Dallas: The Garden Conservancy’s Open Days Program – Tour of Private Gardens in Dallas will take place from 10 a.m. until 4 p.m., Sunday, October 24. Enjoy a self-guided tour of five private gardens. No reservations required; rain or shine. Cost: $5 per garden; children under 12 free. For more information, visit www.opendaysprogram.org or call The Garden Conservancy toll-free weekdays, 9 a.m. to 5 p.m. EST, 1-888-842-2442. For descriptions of participating gardens, visit http://www.gardenconservancy.org/opendays/events.pl?ID=255&SortBy=&State=.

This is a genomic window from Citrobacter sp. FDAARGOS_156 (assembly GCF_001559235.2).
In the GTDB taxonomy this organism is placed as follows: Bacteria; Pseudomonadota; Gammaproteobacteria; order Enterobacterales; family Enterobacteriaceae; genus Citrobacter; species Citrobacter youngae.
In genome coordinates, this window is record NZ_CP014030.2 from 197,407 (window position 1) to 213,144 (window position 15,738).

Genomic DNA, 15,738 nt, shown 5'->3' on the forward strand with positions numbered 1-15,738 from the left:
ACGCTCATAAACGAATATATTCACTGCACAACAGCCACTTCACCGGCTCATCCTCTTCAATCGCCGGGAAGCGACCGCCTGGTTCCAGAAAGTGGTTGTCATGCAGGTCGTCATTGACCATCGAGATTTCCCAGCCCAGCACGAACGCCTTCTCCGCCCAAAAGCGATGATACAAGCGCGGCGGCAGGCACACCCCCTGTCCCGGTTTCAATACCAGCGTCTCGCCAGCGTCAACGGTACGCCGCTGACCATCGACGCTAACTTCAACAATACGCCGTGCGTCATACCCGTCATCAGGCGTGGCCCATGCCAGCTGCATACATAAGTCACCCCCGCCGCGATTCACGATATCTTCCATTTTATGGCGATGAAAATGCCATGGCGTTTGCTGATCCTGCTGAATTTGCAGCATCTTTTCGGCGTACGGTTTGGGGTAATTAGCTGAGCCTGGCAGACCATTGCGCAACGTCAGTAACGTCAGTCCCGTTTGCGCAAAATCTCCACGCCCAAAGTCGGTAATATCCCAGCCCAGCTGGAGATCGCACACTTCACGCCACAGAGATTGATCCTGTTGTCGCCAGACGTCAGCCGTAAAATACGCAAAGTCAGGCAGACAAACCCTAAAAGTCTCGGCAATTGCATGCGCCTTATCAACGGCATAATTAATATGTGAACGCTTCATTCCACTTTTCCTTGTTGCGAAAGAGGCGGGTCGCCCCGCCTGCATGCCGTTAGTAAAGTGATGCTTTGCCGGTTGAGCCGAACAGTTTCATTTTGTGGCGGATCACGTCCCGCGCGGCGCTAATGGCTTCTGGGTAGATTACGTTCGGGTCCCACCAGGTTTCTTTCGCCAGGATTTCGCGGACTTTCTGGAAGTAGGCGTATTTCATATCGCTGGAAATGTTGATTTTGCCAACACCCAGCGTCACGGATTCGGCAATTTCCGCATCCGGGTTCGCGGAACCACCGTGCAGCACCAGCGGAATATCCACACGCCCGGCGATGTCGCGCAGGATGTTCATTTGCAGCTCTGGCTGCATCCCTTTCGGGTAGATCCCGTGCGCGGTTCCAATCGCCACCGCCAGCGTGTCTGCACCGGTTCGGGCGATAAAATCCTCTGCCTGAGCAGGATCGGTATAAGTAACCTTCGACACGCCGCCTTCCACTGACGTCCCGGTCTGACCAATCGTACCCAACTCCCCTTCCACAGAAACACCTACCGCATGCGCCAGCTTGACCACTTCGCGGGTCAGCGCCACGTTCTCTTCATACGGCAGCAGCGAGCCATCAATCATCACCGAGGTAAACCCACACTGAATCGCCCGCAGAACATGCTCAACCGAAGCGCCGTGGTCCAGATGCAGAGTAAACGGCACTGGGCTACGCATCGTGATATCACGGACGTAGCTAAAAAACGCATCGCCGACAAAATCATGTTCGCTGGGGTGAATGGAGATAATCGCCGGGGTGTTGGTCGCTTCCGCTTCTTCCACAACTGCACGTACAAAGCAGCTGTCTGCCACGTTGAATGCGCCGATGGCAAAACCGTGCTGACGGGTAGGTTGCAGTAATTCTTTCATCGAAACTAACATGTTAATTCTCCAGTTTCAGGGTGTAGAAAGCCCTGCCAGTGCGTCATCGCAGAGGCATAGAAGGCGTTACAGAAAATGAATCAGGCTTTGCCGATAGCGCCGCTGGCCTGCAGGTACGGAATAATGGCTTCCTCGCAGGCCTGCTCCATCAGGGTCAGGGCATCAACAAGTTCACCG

San Antonio: The Texas AgriLife Extension Service and The Antique Rose Emporium will co-sponsor rainwater harvesting workshops on October 26 and 27. The workshops will be held at The Antique Rose Emporium, 7561 East Evans Rd., San Antonio. The Oct. 26 workshop, which runs from 6:30-8:30 p.m., will focus on rainwater collection for the home. The Oct. 27 workshop, which will take place from 9:30 a.m.-noon, will focus on rainwater collection for use on landscapes and for wildlife. “Now that we’ve received some rain recently, it’s a good reminder and a perfect time for people to be thinking about rainwater capturing systems for their home to help conserve water,” said Bryan Davis, AgriLife Extension agent for natural resources in Bexar County and a workshop presenter. Both workshops will include a presentation by Billy Kniffen of Menard County, an AgriLife Extension program specialist and respected expert on rainwater harvesting. Kniffen has built rainwater harvesting systems to capture and store water for all potable and non-potable uses for his home and surrounding property. He also has provided technical assistance toward building other systems at several community locations across the state. The first workshop will show homeowners different types of rainwater systems for capturing water and using it for potable and non-potable purposes in the home. The second will show how to collect and store rainwater to irrigate trees, lawns, gardens and landscapes, and to provide drinking water for wildlife. The Oct. 27 workshop also will include a presentation on drought management and landscape recovery by David Rodriguez, AgriLife Extension agent for horticulture in Bexar County. The cost for each workshop is $5. Participants are requested to RSVP by Oct. 23 to Annette Pawelek at the AgriLife Extension office in Bexar County, (210) 467-6575.